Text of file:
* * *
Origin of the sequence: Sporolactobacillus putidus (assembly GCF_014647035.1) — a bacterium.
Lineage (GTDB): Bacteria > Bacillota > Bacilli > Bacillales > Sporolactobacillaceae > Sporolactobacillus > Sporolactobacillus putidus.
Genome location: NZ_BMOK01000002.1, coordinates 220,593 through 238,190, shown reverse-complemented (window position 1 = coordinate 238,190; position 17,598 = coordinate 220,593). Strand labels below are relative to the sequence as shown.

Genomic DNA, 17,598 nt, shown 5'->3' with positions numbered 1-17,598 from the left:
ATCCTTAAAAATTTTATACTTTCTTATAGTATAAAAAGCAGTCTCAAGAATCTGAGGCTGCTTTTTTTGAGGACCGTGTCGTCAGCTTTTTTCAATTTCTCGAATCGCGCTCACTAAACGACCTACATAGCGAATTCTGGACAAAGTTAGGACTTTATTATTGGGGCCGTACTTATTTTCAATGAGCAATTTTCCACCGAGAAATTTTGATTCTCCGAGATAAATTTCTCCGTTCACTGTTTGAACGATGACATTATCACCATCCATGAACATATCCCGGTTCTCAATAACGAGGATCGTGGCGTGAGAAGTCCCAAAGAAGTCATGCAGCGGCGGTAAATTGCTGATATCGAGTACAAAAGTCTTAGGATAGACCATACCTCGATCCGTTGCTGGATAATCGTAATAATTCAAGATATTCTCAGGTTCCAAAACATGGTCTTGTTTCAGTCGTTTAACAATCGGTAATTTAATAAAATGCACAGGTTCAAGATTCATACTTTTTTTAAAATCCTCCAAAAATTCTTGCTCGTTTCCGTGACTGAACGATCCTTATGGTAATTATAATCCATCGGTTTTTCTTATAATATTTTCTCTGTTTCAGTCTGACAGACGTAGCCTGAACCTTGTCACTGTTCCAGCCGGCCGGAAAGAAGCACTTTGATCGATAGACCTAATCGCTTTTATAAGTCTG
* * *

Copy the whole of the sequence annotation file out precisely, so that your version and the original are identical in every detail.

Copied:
Origin of the sequence: Sporolactobacillus putidus (assembly GCF_014647035.1) — a bacterium.
Lineage (GTDB): Bacteria > Bacillota > Bacilli > Bacillales > Sporolactobacillaceae > Sporolactobacillus > Sporolactobacillus putidus.
Genome location: NZ_BMOK01000002.1, coordinates 220,593 through 238,190, shown reverse-complemented (window position 1 = coordinate 238,190; position 17,598 = coordinate 220,593). Strand labels below are relative to the sequence as shown.

Genomic DNA, 17,598 nt, shown 5'->3' with positions numbered 1-17,598 from the left:
ATCCTTAAAAATTTTATACTTTCTTATAGTATAAAAAGCAGTCTCAAGAATCTGAGGCTGCTTTTTTTGAGGACCGTGTCGTCAGCTTTTTTCAATTTCTCGAATCGCGCTCACTAAACGACCTACATAGCGAATTCTGGACAAAGTTAGGACTTTATTATTGGGGCCGTACTTATTTTCAATGAGCAATTTTCCACCGAGAAATTTTGATTCTCCGAGATAAATTTCTCCGTTCACTGTTTGAACGATGACATTATCACCATCCATGAACATATCCCGGTTCTCAATAACGAGGATCGTGGCGTGAGAAGTCCCAAAGAAGTCATGCAGCGGCGGTAAATTGCTGATATCGAGTACAAAAGTCTTAGGATAGACCATACCTCGATCCGTTGCTGGATAATCGTAATAATTCAAGATATTCTCAGGTTCCAAAACATGGTCTTGTTTCAGTCGTTTAACAATCGGTAATTTAATAAAATGCACAGGTTCAAGATTCATACTTTTTTTAAAATCCTCCAAAAATTCTTGCTCGTTTCCGTGACTGAACGATCCTTATGGTAATTATAATCCATCGGTTTTTCTTATAATATTTTCTCTGTTTCAGTCTGACAGACGTAGCCTGAACCTTGTCACTGTTCCAGCCGGCCGGAAAGAAGCACTTTGATCGATAGACCTAATCGCTTTTATAAGTCTG